First we have the famous MacDonald Duo. Angus and Archibald MacDonald, Kiltarlity Joint Authors of that monumental history "The Clan Donald" in 3 Vols. Both ministers of the Church of Scotland. It is still used today as authoritative source of reference although it was first published in 1896. They have many other literary highs in their life's work, some of which are noted in 'Scottish Biographies 1938' (A Scottish Who's Who). The interesting thing about this publication is this. In spite of the claim in ''Troublesome MacDonalds" that we have been outwitted, outsmarted and beaten all the way down the line by our adversary the Campbell, a point of view I could never subscribe to from any angle as they are not, were not and never will be our "natural enemy", our namesakes occupy almost 9 pages of this remarkable book, while our adversary occupy 8 pages. If you conjoin the other two parts of our clan in Scotland only namely, Macdougal and MacAlistair, then we would have almost 12 pages of celebrities up to that year. This information would tend to argue the opposite from a purely mathematical point of view. Bear in mind too, that this is only representative of Scotland and it could be shown that the same applied on a worldwide frontage. However, it is not true to say that every Campbell and every MacDonald is a natural enemy and it does not do to blow your own horn but before I leave the subject I would like to make the following observations.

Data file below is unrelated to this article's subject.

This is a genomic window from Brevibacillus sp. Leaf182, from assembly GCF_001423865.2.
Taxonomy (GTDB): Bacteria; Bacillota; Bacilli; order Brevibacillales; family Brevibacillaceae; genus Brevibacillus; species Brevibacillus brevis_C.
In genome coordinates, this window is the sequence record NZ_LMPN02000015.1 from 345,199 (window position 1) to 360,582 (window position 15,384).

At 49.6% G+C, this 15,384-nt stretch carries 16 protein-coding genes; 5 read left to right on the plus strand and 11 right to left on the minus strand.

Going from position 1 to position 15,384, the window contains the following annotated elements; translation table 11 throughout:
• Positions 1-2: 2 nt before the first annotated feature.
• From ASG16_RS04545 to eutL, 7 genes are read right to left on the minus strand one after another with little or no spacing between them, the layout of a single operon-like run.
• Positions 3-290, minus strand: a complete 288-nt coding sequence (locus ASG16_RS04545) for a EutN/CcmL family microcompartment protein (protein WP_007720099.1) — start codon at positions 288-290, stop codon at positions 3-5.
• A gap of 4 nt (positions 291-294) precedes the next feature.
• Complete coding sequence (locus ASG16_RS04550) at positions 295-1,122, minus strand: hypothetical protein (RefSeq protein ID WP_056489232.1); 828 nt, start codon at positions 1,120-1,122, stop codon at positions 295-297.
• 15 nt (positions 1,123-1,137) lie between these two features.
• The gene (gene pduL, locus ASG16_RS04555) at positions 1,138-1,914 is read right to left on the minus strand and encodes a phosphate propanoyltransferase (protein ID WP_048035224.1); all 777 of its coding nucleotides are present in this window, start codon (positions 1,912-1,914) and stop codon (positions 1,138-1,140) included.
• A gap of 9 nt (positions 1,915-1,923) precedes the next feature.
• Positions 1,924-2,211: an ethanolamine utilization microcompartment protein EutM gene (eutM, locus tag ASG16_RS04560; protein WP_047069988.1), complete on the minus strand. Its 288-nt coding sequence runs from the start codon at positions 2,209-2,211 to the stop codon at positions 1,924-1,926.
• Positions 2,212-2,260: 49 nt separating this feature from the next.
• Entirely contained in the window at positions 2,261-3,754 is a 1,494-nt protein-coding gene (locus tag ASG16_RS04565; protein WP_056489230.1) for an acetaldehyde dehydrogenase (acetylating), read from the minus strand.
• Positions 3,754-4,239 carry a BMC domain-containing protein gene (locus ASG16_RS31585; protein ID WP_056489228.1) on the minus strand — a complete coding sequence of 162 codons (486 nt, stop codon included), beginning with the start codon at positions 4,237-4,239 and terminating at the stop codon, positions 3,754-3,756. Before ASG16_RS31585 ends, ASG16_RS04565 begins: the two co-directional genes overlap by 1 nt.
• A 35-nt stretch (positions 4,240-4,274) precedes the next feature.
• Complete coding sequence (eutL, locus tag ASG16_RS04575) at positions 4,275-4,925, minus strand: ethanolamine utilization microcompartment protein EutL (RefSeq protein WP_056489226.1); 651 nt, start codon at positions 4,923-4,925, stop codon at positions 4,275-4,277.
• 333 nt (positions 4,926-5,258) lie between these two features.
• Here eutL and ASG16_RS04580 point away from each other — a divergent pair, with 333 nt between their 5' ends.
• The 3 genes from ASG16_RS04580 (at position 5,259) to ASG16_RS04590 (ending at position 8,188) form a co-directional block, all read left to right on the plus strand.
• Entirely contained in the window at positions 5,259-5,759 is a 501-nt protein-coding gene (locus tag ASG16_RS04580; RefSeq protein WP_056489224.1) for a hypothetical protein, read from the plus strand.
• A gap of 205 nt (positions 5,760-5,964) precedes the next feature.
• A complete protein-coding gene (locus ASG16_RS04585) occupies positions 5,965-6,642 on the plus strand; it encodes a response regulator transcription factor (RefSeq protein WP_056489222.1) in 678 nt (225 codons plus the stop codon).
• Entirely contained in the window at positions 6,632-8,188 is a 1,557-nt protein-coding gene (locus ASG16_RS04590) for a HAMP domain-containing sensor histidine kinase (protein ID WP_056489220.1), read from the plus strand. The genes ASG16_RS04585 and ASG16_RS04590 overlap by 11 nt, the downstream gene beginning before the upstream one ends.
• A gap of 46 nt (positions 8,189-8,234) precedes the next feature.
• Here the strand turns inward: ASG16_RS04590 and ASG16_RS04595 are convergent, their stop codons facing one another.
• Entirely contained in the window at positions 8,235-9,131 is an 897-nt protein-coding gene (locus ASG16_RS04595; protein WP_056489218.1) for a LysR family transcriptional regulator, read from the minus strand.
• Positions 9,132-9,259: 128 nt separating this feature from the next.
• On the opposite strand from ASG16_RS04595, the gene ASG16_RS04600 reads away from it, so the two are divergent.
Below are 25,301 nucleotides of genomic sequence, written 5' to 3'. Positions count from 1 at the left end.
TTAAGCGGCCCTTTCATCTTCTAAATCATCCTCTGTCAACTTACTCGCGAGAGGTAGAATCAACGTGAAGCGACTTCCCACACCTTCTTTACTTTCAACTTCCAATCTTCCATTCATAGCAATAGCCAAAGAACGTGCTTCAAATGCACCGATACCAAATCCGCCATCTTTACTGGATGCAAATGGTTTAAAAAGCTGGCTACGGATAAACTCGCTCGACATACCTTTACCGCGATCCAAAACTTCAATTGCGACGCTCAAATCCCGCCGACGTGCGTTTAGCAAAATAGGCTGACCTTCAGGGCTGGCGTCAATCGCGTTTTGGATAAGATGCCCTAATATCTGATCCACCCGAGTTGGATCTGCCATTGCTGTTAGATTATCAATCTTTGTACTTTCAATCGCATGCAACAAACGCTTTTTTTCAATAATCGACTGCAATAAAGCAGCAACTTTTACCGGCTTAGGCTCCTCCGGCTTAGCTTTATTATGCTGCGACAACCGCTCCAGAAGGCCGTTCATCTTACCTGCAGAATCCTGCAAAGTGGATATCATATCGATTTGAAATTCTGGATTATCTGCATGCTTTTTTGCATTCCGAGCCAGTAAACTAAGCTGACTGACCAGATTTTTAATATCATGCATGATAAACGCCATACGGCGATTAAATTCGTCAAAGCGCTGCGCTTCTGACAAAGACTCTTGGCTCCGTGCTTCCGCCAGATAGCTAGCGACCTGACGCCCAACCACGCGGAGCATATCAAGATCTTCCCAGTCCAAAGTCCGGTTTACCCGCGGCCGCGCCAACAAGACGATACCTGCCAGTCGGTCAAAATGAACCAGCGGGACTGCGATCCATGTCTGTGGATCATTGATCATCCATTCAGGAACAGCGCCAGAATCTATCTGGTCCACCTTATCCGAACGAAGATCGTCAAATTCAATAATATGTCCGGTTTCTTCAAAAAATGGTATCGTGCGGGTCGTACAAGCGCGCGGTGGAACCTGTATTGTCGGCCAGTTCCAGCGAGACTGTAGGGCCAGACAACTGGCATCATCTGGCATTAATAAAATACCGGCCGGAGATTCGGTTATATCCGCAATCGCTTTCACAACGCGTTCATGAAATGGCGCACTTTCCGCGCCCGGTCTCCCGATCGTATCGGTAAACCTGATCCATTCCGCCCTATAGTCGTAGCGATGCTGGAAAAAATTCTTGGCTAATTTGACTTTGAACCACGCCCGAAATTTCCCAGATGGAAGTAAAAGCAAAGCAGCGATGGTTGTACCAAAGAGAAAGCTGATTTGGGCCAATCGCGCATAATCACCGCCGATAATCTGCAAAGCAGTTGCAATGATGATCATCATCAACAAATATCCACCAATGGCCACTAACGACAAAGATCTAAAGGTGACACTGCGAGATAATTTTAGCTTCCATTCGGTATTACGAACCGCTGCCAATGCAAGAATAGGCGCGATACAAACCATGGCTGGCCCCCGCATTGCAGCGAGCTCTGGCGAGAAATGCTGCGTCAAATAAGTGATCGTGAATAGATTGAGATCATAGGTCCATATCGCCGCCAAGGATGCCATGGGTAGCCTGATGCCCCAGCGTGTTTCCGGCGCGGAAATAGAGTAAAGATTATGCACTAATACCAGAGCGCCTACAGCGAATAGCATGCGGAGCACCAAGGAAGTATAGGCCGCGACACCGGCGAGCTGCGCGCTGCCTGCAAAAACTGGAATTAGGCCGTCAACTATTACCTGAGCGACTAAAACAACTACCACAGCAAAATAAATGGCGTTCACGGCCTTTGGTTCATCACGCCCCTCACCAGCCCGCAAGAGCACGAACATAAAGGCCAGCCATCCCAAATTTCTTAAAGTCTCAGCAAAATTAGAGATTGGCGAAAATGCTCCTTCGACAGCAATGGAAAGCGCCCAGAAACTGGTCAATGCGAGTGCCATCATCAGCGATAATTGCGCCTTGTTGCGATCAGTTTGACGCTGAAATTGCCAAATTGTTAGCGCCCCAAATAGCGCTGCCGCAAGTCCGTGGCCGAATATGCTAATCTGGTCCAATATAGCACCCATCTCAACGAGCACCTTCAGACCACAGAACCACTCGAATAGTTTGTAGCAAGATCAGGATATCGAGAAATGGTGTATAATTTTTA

Although Neil Campbell fought on the side of the Bruce at Bannockburn, and this is very much to the clan Campbell's credit, they were not as highly regarded by him as Angus Og and justly so. The two clans were poles apart from that point of view. Campbell occupied a seat in Argyll at Inveraray and that was about the extent of their power. Even at that, Argyll was under the domination of MacDonald through the aegis of the Somerled legacy. He, we must remember, was King of the Isles and Argyll. Campbell were a small clan at that time and could not be compared with MacDonald for power or strength so that the rivalry question did not come into it at that juncture. No, it was not until later in the power struggle between the King and the Nobles, that Campbell rose to power. King James IV forfeited the Lordship in 1493 and set Argyll up as Sheriff of the North, as a temporary arrangement, to try and bring MacDonald to heel. He was singularly unsuccessful but through misuse of his Kingly power, the Lordship was not restored to the rightful heir of line, and Campbell in charge of the affairs of the North, in the King's name, was able to grab the land and this has proceeded since that date right down to the aftermath of Culloden, when choice land was bought for a song, usurped from the legal owner. Today, The Duke of Argyll displays the MacDonald of the Isles "Galley" on his coat of arms against a background of a gyronny of eight. In the original, it was a Shield with a "gyronny of four" and that is all. The "Galley" has obviously been added. I quote as my authority The Albany Herald, Sir Iain Moncreiffe, Bart. Ph.D., see map of Old Scotland printed by John Bartholomew and Son Ltd., entitled "The Arms of the Realm and Ancient Principalities of Scotland". There are four main clans depicted thereon namely: (1) The Lordship of the Isles (2) The Earldom of Sutherland (3) The Earldom of Carrick (Bruce's seat) (4) The Earldom of the March. On the same map we see that the remaining Earldoms are: (1) The Earldoms of: Angus, Atholl, Buchan, Caithness, Fife, The Lordship of Galloway, The Earldom of Lennox, Mar, Menteith, The Province of Moray, The Earldom of Ross (inherited by MacDonald of the Isles), and lastly but not least, the Earldom of Strathearn. There are no Earldoms of Campbell, Mackintosh or Cameron proving the point that I make that they were not as powerful as MacDonald. At this juncture both Mackintosh and Cameron were vassals of the Lord of the Isles and fought on his side at Harlaw in 1411. That a Campbell became Earl of Islay (no such title existed prior to it's creation) the seat of MacDonald. That others have taken titles in a similar way, bears closer investigation and will be the subject of another article in future. Suffice to show, that we have been "robbed" of our rightful heritage and this has been quite naturally played down by those in power or with a vested interest to protect.